In a Slate op-ed published earlier this week, author Lee Konstantinou argues that "something is broken in our science fiction" and that we need to move beyond the cyber punk aesthetic. Perhaps, but there's one particular insight of cyber punk we should never abandon, which is that technology doesn't just serve us, it changes us---and not always for the better.
Social media taps into our common need to feel connected. But it also adds something unique: a metrics-driven design that can easily turn us inward rather than outward.
Susanna Clarke's 'Jonathan Strange and Mr. Norrell' is no mere fantasy mixed with historical realism. Each page seeps with clever wit, and it raises poignant questions about our modern relationship with the Otherworldly.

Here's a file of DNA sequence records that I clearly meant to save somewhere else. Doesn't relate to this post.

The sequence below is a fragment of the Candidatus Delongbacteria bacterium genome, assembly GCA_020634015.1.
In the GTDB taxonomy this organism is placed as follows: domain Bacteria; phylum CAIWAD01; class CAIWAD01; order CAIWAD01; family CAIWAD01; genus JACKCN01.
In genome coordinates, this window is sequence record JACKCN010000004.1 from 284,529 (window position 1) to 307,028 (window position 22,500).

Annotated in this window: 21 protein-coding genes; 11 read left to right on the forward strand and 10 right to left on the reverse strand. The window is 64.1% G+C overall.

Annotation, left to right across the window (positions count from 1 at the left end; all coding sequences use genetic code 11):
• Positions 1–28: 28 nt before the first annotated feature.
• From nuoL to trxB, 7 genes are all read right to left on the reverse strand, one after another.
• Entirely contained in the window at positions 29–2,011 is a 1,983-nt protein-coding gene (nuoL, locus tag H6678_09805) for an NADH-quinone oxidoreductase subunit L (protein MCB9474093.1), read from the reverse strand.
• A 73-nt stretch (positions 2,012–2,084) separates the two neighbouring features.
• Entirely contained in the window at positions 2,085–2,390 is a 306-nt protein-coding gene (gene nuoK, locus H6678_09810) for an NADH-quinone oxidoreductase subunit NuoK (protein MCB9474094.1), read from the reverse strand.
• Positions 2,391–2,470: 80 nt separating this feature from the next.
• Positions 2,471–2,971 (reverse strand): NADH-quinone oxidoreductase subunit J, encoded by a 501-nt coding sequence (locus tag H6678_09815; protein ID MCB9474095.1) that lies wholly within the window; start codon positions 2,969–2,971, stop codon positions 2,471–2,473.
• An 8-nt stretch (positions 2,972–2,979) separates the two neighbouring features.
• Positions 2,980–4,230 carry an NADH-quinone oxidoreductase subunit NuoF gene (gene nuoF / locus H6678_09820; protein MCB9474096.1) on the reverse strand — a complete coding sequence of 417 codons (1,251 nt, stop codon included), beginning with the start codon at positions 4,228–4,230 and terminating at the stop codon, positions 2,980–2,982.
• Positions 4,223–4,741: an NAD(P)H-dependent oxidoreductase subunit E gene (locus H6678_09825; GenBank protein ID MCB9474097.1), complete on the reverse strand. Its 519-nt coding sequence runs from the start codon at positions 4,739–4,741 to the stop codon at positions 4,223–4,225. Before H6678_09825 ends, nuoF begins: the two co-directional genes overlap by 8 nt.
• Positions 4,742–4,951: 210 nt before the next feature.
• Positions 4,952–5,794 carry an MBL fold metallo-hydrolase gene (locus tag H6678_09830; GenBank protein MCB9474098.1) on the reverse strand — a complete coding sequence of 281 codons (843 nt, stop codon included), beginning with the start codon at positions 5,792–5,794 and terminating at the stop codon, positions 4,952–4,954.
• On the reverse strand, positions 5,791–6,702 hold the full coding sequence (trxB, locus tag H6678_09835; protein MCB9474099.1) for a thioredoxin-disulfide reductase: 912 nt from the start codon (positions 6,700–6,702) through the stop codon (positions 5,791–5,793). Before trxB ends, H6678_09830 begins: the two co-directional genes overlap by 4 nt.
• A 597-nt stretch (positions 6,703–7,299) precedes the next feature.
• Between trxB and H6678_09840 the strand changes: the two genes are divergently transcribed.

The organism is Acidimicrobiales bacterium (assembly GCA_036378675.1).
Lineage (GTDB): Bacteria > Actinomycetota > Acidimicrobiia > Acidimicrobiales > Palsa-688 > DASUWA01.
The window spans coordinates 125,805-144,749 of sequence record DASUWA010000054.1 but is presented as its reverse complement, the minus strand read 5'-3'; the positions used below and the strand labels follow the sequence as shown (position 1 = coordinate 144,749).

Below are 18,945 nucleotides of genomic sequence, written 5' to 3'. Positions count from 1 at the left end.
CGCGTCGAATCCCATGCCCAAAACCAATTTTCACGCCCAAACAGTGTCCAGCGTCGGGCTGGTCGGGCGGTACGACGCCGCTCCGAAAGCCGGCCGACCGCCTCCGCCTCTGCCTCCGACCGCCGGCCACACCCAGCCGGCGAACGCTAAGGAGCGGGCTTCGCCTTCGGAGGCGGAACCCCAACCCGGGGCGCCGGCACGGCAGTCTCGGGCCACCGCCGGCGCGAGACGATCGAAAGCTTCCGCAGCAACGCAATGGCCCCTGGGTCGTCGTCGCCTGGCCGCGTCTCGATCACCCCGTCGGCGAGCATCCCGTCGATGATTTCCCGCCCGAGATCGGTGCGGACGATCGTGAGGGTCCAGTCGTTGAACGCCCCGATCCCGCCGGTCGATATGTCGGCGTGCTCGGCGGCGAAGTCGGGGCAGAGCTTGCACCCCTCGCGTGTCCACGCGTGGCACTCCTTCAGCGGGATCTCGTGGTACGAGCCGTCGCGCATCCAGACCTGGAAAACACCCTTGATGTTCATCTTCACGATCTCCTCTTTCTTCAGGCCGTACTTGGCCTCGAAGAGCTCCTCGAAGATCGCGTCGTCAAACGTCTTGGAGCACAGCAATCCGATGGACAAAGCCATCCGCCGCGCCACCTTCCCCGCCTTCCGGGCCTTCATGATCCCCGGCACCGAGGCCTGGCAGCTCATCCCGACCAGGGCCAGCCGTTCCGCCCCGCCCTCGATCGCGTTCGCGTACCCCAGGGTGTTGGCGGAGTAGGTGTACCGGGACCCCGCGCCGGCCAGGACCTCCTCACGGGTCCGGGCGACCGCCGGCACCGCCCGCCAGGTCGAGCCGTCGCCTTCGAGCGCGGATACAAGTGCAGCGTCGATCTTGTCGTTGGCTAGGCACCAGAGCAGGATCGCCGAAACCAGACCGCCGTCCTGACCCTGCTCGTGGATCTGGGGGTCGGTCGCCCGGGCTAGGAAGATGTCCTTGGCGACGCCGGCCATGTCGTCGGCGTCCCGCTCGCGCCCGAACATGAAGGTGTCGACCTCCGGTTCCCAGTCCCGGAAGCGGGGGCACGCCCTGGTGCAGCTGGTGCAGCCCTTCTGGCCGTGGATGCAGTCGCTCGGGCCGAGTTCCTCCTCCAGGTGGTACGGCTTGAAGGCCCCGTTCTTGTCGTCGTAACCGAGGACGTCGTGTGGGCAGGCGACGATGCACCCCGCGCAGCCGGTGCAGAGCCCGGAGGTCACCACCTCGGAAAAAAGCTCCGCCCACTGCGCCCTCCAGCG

The New York Times just published a sobering article, "Does It Pay to Be a Writer"? Answer: not unless you have another gig or happen to make bank on royalties.
My writing colleagues and I recently presented on our favorite help systems from companies like Lego, Spotify, Google, and WordPress. Here are some things we found, and some implications for writers of help content.
Some critics have called for JK Rowling to stop writing Harry Potter stories. What the what? Why can't she do whatever the heck she wants?
Best-selling author Yuval Harari recently claimed that free will is a myth, humans are more hackable than ever before, and religion has no place in addressing the scientific and technological challenges of the future. Here's why he's wrong.